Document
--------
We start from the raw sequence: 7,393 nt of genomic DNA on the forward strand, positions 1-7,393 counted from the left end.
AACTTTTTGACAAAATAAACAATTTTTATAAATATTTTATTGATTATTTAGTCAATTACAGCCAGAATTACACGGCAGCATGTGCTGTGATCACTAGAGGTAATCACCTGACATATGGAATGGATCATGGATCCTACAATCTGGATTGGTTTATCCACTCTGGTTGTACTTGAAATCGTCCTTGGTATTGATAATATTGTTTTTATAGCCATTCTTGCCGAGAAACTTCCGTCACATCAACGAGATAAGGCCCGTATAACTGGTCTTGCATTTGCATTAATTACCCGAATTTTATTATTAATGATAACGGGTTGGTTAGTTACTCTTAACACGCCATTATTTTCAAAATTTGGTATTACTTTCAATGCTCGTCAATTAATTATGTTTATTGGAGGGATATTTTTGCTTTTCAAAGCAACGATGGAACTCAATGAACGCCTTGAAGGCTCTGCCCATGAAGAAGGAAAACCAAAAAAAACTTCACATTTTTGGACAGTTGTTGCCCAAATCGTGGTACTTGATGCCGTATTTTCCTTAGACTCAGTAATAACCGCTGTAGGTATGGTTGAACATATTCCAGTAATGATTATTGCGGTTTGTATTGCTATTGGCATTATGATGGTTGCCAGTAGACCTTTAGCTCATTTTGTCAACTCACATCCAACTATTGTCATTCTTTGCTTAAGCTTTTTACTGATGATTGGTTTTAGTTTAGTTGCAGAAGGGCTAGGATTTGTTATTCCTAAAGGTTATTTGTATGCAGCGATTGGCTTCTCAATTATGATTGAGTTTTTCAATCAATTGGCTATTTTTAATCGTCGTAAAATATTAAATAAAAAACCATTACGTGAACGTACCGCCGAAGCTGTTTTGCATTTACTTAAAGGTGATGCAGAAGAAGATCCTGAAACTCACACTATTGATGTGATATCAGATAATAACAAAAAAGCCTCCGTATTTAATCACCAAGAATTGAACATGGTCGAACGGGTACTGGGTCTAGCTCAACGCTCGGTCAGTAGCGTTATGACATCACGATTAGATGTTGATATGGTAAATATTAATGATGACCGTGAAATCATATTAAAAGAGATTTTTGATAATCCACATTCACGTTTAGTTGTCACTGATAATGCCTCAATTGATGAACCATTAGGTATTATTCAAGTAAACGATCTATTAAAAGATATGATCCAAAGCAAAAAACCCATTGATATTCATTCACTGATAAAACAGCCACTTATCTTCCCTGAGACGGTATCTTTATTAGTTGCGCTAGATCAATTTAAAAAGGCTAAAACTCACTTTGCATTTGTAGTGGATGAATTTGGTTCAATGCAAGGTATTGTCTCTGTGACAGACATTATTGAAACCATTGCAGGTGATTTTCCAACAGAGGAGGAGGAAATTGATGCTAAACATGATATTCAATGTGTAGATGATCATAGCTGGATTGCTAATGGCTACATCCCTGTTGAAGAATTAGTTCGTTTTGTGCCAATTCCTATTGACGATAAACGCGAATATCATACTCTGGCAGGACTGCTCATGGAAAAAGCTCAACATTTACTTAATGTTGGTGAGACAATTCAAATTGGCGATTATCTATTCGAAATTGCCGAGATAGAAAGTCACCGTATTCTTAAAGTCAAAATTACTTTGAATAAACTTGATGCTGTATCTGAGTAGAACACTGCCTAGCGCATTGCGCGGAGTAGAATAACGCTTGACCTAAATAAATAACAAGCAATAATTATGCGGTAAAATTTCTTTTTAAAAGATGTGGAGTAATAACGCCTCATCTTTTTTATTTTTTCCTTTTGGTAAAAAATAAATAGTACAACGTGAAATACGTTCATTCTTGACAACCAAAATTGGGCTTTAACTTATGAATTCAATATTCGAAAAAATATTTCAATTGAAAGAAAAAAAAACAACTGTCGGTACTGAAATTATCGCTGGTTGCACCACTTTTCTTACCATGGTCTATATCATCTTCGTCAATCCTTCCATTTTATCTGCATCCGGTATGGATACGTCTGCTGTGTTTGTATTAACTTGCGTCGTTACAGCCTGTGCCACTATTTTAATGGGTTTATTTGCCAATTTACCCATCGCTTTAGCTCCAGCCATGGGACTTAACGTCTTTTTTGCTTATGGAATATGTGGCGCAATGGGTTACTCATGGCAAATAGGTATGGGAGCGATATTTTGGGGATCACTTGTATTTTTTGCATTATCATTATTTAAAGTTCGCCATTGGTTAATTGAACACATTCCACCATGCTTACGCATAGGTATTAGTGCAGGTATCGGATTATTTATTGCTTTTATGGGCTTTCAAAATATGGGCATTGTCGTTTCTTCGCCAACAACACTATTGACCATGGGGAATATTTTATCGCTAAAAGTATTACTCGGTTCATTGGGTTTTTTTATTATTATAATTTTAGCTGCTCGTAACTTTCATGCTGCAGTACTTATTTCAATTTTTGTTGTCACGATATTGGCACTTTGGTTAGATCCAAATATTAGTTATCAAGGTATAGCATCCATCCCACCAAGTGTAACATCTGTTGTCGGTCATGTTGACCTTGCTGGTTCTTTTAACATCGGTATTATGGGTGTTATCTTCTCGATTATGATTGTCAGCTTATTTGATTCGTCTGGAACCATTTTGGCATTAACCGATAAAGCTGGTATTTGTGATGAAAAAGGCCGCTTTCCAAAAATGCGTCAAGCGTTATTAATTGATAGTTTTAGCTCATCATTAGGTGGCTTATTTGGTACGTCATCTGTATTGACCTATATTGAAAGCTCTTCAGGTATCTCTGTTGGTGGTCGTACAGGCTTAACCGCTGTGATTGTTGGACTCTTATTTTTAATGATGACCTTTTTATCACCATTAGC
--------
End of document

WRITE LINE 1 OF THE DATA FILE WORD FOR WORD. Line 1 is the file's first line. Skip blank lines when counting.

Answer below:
We start from the raw sequence: 7,393 nt of genomic DNA on the forward strand, positions 1-7,393 counted from the left end.